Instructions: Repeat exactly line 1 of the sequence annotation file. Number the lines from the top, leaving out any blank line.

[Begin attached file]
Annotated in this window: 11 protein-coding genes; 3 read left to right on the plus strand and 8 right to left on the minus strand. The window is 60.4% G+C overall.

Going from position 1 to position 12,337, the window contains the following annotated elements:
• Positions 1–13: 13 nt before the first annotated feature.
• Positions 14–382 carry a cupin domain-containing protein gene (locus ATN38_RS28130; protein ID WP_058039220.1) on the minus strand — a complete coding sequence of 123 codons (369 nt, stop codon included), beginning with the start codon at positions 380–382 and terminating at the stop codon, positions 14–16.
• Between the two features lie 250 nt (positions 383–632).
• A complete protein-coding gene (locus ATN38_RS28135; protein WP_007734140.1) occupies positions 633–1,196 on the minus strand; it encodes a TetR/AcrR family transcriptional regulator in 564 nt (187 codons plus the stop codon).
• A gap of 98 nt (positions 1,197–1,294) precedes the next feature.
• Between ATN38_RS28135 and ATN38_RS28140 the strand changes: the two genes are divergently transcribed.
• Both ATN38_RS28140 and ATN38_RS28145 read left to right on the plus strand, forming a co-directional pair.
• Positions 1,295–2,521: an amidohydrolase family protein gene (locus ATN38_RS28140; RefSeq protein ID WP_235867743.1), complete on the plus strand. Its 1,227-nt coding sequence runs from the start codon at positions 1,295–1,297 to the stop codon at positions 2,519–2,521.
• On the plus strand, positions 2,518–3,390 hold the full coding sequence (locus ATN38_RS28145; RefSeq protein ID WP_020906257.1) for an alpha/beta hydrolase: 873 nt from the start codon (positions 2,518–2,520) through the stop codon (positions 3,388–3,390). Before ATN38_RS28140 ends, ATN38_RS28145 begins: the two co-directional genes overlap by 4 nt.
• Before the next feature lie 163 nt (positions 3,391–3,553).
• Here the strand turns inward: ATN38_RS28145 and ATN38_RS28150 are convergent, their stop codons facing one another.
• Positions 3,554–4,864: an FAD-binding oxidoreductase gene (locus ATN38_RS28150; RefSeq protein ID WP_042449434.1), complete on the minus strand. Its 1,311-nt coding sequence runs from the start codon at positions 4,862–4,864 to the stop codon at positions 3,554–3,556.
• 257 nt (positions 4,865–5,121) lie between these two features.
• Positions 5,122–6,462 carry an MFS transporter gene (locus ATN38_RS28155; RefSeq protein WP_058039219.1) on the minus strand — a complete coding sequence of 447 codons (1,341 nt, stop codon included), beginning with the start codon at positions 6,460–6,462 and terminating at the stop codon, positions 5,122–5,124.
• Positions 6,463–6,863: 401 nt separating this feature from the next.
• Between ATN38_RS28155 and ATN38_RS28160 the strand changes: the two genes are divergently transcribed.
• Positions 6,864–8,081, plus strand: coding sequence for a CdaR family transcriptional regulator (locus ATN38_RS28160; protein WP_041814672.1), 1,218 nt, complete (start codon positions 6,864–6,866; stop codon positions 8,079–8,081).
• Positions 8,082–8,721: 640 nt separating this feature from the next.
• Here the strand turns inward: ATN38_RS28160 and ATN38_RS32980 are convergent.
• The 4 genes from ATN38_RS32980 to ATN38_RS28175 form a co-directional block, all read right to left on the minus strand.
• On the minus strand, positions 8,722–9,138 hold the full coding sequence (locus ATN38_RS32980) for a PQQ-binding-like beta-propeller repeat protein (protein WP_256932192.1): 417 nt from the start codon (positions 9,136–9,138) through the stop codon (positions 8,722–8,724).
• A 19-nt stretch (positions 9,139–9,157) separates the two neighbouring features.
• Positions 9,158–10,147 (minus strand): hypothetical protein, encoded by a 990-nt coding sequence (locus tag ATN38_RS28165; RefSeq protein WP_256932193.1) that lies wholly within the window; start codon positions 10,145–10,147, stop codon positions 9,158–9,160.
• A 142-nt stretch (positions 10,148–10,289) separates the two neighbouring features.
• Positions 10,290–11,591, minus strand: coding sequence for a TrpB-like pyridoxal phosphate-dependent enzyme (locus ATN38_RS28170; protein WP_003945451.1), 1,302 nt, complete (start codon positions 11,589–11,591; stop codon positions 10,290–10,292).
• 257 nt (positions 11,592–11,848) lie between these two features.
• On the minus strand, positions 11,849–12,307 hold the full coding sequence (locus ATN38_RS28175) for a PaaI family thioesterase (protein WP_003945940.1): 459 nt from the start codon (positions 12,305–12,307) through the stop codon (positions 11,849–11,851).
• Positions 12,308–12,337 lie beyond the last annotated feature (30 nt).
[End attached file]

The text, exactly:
Annotated in this window: 11 protein-coding genes; 3 read left to right on the plus strand and 8 right to left on the minus strand. The window is 60.4% G+C overall.